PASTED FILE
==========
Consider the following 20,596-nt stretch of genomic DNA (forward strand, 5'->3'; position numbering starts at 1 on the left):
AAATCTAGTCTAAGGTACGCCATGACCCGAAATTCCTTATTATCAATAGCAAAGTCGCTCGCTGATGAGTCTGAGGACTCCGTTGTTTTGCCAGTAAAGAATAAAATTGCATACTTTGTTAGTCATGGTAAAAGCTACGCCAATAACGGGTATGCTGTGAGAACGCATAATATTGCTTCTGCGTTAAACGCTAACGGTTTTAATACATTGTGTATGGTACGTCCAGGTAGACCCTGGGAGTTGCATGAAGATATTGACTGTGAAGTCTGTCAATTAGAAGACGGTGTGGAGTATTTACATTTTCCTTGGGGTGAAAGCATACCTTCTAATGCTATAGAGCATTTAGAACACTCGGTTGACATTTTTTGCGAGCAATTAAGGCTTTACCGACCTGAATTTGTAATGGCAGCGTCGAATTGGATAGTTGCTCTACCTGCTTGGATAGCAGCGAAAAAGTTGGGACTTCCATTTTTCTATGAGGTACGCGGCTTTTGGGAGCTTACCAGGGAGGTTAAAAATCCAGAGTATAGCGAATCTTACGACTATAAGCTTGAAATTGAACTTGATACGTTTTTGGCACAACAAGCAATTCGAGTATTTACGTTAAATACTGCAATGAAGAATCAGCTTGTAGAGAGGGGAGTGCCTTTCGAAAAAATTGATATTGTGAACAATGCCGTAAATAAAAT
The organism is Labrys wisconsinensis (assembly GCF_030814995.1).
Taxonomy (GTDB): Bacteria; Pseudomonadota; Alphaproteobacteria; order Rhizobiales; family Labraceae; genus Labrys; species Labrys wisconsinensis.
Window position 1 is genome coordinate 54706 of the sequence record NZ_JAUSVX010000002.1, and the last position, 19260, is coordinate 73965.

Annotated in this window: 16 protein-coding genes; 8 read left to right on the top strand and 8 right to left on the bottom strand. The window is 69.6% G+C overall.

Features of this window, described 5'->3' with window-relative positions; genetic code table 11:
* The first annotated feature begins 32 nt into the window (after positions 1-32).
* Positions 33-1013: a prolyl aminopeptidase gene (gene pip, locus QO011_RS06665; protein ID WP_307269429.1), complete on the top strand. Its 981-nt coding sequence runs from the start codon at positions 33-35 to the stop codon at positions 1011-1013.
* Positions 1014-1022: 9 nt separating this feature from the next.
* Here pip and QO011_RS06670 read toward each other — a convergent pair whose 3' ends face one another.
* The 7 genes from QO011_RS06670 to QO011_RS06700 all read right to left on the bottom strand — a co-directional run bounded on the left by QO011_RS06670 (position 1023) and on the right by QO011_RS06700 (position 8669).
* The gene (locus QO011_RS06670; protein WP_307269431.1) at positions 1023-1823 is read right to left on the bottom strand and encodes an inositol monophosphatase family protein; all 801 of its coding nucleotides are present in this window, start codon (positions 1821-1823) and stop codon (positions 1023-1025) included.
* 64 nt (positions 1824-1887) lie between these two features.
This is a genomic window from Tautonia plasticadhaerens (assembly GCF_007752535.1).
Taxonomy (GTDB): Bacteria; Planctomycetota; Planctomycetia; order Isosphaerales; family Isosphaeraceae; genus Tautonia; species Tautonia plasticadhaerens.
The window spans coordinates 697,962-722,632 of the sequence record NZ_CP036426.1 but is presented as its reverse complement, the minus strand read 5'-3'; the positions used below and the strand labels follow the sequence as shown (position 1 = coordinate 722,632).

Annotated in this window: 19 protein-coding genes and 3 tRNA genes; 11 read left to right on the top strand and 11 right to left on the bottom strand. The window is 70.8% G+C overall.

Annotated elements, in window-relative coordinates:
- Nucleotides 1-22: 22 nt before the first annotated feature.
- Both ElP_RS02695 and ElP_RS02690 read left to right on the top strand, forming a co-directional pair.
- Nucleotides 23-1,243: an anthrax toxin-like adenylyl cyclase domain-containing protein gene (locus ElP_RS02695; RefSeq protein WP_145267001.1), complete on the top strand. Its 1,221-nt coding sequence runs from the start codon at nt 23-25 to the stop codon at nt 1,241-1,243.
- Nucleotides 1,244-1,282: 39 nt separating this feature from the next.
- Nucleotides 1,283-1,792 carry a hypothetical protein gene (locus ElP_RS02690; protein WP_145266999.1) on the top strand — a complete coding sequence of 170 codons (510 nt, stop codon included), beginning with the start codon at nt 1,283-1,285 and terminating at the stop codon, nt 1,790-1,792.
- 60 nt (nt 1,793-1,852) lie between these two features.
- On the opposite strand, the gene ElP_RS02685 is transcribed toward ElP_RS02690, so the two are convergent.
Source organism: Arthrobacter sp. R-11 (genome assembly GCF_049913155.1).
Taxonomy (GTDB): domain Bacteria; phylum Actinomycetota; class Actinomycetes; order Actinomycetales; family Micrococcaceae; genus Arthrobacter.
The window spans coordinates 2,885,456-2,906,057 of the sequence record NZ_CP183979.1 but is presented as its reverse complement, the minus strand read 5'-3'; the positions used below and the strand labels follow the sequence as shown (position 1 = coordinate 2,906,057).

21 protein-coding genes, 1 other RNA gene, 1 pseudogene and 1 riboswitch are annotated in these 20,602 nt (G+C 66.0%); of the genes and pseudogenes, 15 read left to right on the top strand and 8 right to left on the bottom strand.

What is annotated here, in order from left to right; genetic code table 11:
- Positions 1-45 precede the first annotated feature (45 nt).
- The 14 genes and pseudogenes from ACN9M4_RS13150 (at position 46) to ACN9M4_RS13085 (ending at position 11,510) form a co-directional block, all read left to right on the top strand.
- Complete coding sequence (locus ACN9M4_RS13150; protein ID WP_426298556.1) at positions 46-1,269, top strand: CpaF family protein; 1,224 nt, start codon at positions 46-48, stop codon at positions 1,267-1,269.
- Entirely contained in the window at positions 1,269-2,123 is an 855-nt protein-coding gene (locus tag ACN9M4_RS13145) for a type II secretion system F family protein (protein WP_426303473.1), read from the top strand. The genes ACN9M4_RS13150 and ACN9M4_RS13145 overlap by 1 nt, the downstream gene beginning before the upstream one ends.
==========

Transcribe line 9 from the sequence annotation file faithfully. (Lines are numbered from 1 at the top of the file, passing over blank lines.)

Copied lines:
* Positions 33-1013: a prolyl aminopeptidase gene (gene pip, locus QO011_RS06665; protein ID WP_307269429.1), complete on the top strand. Its 981-nt coding sequence runs from the start codon at positions 33-35 to the stop codon at positions 1011-1013.